Three Perspectives on Shoreditch Street

Shoreditch Street : Tallis Street Views

And a brightly waxed orange clasped in the fist of a young man catches your eye and disrupts the early morning gray that hangs low in the

The Cries of London, as they are daily practiced : in forty-eight engravings of those most prominent in its squares, streets, and lanes -1804

air, only cleared by the rush of arms and legs and faces. Spotting your intrigue, he vies for your attention, shouting “Oranges! Fine Oranges!” in futile hope for a profit. But you aren’t there of your own accord. You have a list, well at least one in your mind’s eye -they stopped writing down the errands when they realized you couldn’t read much more than your own name. A hint of jasmine and bergamot and rose still cling to your employer’s basket, but it’s far too soon replaced by the ash of the soot-covered chimney sweep, and the scent of the butcher’s blood-soaked apron. A chicken, a duck, a rabbit, hang by a thin piece of twine in the window. You can barely recognize their shapes, excoriated, wearing only coats of pink flesh, but you know too well those feet, those ears, that beak.  


Or perhaps you nearly stumble out of your carriage and onto the uneven street, paved in centuries old cobblestones. You’re in need of a frock for two weekends next. But before you can swing the door open to the seamstress’s shop, and be welcomed by a small symphony of bells, an unfamiliar to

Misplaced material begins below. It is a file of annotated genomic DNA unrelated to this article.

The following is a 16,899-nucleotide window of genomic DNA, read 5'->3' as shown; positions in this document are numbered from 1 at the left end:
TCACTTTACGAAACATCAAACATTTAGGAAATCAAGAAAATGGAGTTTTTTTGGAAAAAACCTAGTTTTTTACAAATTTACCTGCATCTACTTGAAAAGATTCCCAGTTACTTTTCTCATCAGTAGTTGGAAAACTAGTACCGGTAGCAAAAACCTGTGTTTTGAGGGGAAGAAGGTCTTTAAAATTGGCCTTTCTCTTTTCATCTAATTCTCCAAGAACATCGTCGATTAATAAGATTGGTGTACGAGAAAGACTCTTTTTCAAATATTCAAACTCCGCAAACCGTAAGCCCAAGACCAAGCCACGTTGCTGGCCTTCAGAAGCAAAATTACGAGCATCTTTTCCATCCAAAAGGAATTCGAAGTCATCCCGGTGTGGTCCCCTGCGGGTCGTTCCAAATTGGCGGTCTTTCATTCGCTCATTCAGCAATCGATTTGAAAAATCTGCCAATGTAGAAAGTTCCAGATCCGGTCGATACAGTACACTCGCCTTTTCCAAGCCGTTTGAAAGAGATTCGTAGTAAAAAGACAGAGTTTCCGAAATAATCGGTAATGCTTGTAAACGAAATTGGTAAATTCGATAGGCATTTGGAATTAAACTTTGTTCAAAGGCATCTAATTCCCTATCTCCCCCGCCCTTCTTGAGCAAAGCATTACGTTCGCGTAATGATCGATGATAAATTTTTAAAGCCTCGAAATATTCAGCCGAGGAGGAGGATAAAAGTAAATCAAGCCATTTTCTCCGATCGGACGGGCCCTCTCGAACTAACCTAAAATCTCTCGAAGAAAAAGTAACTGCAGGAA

Leigh’s new picture of London

ngue diverts you elsewhere. Two young boys wear tattered jackets and shapeless hats, nursing a bottle filled with an amber liquid. They laugh and stumble along in the chill of the early evening, before slipping around the corner and out of your sight. Polish, you wager -it must have been. Would you spring for silk? Or would you be content with a brightly dyed cotton?



But maybe you’ve just walked out of the East India House with its towering ionic columns and relief fit for the Parthenon. Ink stains the cuff of your sleeve, and afternoon tea your teeth. It’s quieter outside a place like this, where more often carriages trod than feet. A horse sighs and another laps at a small trough of water. A breeze roars in from the Thames, carrying with it the gentle stench of sewage, sour in your mouth. But you don’t linger long. You let the crowd carry you up Bishopsgate and onto Shoreditch Street, and flick a farthing at the boy sweeping your path clean. 

East India House